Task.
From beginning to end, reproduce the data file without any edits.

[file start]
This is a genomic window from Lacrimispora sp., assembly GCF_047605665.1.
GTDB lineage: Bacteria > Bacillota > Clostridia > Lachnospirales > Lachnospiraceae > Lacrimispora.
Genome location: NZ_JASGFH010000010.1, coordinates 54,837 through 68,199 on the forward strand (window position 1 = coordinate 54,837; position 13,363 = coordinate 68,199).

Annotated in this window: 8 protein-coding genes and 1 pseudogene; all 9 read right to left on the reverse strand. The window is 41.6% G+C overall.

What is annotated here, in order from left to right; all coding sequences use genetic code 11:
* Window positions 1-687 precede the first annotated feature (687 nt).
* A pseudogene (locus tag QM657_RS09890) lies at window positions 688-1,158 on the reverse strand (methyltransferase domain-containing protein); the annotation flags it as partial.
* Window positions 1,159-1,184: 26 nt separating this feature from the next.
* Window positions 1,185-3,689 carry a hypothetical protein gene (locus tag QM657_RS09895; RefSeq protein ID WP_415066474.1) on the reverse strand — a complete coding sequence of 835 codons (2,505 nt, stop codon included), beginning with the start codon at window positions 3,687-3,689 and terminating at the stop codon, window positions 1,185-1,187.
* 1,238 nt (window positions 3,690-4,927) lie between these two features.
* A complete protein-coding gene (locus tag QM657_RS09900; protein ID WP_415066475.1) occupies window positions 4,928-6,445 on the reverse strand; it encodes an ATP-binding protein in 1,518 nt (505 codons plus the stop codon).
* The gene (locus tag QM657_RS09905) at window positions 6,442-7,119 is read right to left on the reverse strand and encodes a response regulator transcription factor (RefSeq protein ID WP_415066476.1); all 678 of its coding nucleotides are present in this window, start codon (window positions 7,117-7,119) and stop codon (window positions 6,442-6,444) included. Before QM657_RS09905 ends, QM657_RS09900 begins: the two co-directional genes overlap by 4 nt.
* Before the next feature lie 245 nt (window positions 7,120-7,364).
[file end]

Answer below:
This is a genomic window from Lacrimispora sp., assembly GCF_047605665.1.
GTDB lineage: Bacteria > Bacillota > Clostridia > Lachnospirales > Lachnospiraceae > Lacrimispora.
Genome location: NZ_JASGFH010000010.1, coordinates 54,837 through 68,199 on the forward strand (window position 1 = coordinate 54,837; position 13,363 = coordinate 68,199).

Annotated in this window: 8 protein-coding genes and 1 pseudogene; all 9 read right to left on the reverse strand. The window is 41.6% G+C overall.

What is annotated here, in order from left to right; all coding sequences use genetic code 11:
* Window positions 1-687 precede the first annotated feature (687 nt).
* A pseudogene (locus tag QM657_RS09890) lies at window positions 688-1,158 on the reverse strand (methyltransferase domain-containing protein); the annotation flags it as partial.
* Window positions 1,159-1,184: 26 nt separating this feature from the next.
* Window positions 1,185-3,689 carry a hypothetical protein gene (locus tag QM657_RS09895; RefSeq protein ID WP_415066474.1) on the reverse strand — a complete coding sequence of 835 codons (2,505 nt, stop codon included), beginning with the start codon at window positions 3,687-3,689 and terminating at the stop codon, window positions 1,185-1,187.
* 1,238 nt (window positions 3,690-4,927) lie between these two features.
* A complete protein-coding gene (locus tag QM657_RS09900; protein ID WP_415066475.1) occupies window positions 4,928-6,445 on the reverse strand; it encodes an ATP-binding protein in 1,518 nt (505 codons plus the stop codon).
* The gene (locus tag QM657_RS09905) at window positions 6,442-7,119 is read right to left on the reverse strand and encodes a response regulator transcription factor (RefSeq protein ID WP_415066476.1); all 678 of its coding nucleotides are present in this window, start codon (window positions 7,117-7,119) and stop codon (window positions 6,442-6,444) included. Before QM657_RS09905 ends, QM657_RS09900 begins: the two co-directional genes overlap by 4 nt.
* Before the next feature lie 245 nt (window positions 7,120-7,364).